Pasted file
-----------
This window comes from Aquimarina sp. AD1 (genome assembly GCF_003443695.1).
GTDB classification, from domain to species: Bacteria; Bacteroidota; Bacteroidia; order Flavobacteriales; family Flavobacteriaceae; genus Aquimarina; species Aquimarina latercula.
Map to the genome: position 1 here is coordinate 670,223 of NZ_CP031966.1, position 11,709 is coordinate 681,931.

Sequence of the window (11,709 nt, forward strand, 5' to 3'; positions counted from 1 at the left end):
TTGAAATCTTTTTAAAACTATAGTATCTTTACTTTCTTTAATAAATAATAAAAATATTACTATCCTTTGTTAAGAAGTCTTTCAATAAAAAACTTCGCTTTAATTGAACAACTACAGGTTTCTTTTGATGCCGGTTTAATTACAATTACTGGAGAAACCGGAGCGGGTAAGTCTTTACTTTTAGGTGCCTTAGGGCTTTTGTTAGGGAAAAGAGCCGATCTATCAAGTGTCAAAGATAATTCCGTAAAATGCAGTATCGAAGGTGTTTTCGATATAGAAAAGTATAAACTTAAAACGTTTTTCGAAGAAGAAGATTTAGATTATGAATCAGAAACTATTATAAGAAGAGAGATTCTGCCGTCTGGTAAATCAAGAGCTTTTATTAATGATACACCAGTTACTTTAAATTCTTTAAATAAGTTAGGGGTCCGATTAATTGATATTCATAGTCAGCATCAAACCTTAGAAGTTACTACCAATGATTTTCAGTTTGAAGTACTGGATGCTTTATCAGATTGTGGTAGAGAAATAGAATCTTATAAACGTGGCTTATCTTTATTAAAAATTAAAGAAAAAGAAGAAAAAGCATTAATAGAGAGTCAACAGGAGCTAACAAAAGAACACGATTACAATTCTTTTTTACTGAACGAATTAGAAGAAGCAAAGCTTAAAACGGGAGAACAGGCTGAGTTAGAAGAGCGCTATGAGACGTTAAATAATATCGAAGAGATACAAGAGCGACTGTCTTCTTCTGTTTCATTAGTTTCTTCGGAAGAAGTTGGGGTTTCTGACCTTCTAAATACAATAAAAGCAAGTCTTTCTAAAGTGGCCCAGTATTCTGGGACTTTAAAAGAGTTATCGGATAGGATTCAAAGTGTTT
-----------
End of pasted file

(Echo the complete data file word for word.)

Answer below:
This window comes from Aquimarina sp. AD1 (genome assembly GCF_003443695.1).
GTDB classification, from domain to species: Bacteria; Bacteroidota; Bacteroidia; order Flavobacteriales; family Flavobacteriaceae; genus Aquimarina; species Aquimarina latercula.
Map to the genome: position 1 here is coordinate 670,223 of NZ_CP031966.1, position 11,709 is coordinate 681,931.

Sequence of the window (11,709 nt, forward strand, 5' to 3'; positions counted from 1 at the left end):
TTGAAATCTTTTTAAAACTATAGTATCTTTACTTTCTTTAATAAATAATAAAAATATTACTATCCTTTGTTAAGAAGTCTTTCAATAAAAAACTTCGCTTTAATTGAACAACTACAGGTTTCTTTTGATGCCGGTTTAATTACAATTACTGGAGAAACCGGAGCGGGTAAGTCTTTACTTTTAGGTGCCTTAGGGCTTTTGTTAGGGAAAAGAGCCGATCTATCAAGTGTCAAAGATAATTCCGTAAAATGCAGTATCGAAGGTGTTTTCGATATAGAAAAGTATAAACTTAAAACGTTTTTCGAAGAAGAAGATTTAGATTATGAATCAGAAACTATTATAAGAAGAGAGATTCTGCCGTCTGGTAAATCAAGAGCTTTTATTAATGATACACCAGTTACTTTAAATTCTTTAAATAAGTTAGGGGTCCGATTAATTGATATTCATAGTCAGCATCAAACCTTAGAAGTTACTACCAATGATTTTCAGTTTGAAGTACTGGATGCTTTATCAGATTGTGGTAGAGAAATAGAATCTTATAAACGTGGCTTATCTTTATTAAAAATTAAAGAAAAAGAAGAAAAAGCATTAATAGAGAGTCAACAGGAGCTAACAAAAGAACACGATTACAATTCTTTTTTACTGAACGAATTAGAAGAAGCAAAGCTTAAAACGGGAGAACAGGCTGAGTTAGAAGAGCGCTATGAGACGTTAAATAATATCGAAGAGATACAAGAGCGACTGTCTTCTTCTGTTTCATTAGTTTCTTCGGAAGAAGTTGGGGTTTCTGACCTTCTAAATACAATAAAAGCAAGTCTTTCTAAAGTGGCCCAGTATTCTGGGACTTTAAAAGAGTTATCGGATAGGATTCAAAGTGTTT